It’s been years since we last saw Tesla’s robotic serpenous charger, but Elon Musk doesn’t seem to have forgotten the time-saving gadget,media Slash Gear reported. Tesla released a preview of the “sturdy metal snake” robot charger in late 2014 and then presented it as a feature prototype in mid-2015, promising to save electric car drivers from having to manually plug in the car charger.
Instead, the robot serpenoid charger is essentially a segmented robotic arm with a Tesla charging connector at the end — which will meander to work in people’s garages. It intelligently finds the charging port on the back panel and connects itself to keep the vehicle’s battery fully charged.
This is a typical high-tech and eye-catching solution that solves a lingering headache in the number of electric cars. Although drivers of electric cars and SUVs don’t have to go to gas stations longer, they certainly need to charge them. Tesla’s robot charger is an answer to this little annoyance.
This isn’t the first charging possibility Tesla has explored. Although the company operates its own high-speed charging station, supercharger network, where Tesla drivers can plug in power when they leave home or in the office, the automaker has also experimented with a short battery exchange system. That is, disconnect the power battery pack of Tesla’s electric car, remove it by the robot, and replace it with a fully charged version.
However, testing of the system was quietly shut down. Tesla says that while there was early positive feedback about the idea, it didn’t actually form the same popular — or efficient — place as a supercharge station. At the same time, wireless charging has never been part of Tesla’s strategy, at least not publicly. The mediocre charging rate is likely to be the cause, with the wireless pad charging significantly slower than a wired connection.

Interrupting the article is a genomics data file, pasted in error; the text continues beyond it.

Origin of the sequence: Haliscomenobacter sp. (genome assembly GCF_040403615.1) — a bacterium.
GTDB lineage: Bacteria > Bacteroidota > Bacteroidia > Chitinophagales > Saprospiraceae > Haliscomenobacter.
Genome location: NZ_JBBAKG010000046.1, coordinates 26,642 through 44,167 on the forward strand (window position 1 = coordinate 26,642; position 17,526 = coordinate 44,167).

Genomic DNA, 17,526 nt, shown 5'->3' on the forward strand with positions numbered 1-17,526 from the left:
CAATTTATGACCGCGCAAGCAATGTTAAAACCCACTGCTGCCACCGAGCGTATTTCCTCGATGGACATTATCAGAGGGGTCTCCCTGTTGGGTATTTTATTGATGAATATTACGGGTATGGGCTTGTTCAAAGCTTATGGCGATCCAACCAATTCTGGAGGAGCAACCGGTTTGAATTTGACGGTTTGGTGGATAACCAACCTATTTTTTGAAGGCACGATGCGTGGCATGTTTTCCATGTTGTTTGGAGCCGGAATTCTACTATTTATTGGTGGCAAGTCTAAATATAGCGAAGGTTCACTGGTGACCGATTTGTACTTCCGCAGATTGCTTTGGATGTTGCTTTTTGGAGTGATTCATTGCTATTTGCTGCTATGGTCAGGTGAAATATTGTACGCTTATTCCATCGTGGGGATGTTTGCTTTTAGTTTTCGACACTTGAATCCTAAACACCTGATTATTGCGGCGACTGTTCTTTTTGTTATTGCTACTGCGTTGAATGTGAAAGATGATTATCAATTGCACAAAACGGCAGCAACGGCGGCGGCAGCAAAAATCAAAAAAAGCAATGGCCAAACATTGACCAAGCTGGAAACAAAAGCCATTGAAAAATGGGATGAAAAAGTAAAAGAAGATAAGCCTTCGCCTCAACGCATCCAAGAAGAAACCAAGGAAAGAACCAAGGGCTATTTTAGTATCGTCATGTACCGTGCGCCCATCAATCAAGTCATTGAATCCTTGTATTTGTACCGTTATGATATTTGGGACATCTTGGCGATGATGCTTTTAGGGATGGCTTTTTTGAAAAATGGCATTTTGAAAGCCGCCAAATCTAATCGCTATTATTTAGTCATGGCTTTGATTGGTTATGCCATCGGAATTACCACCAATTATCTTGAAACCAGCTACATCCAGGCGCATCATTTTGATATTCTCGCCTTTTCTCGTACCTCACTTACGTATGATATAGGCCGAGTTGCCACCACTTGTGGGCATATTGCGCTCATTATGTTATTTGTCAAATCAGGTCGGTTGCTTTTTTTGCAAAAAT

Tesla CEO Elon Musk confirmed on Twitter this week that automatic chargers are still being developed. Asked if the yet-to-be-released fully autonomous driving (FSD) kit would be able to drive Tesla across the U.S. on its own, Musk said yes, “provided we do our metal gear serpent autocoup.” Asked to confirm that the Serpenh charger must still be in development, Musk insisted “yes.”
Clearly, Tesla is not short of projects right now. In addition to the rumored replacement of the Model 3, there’s the new Tesla Roadster, the company’s Semi tractor and other products in the pipeline — Musk is even predicting a $25,000 Tesla, but the robotic Serpengel charger could be an interesting diversion, not to mention many of the accessories that Tesla owners are interested in owning, even if the FSD is still a long way off.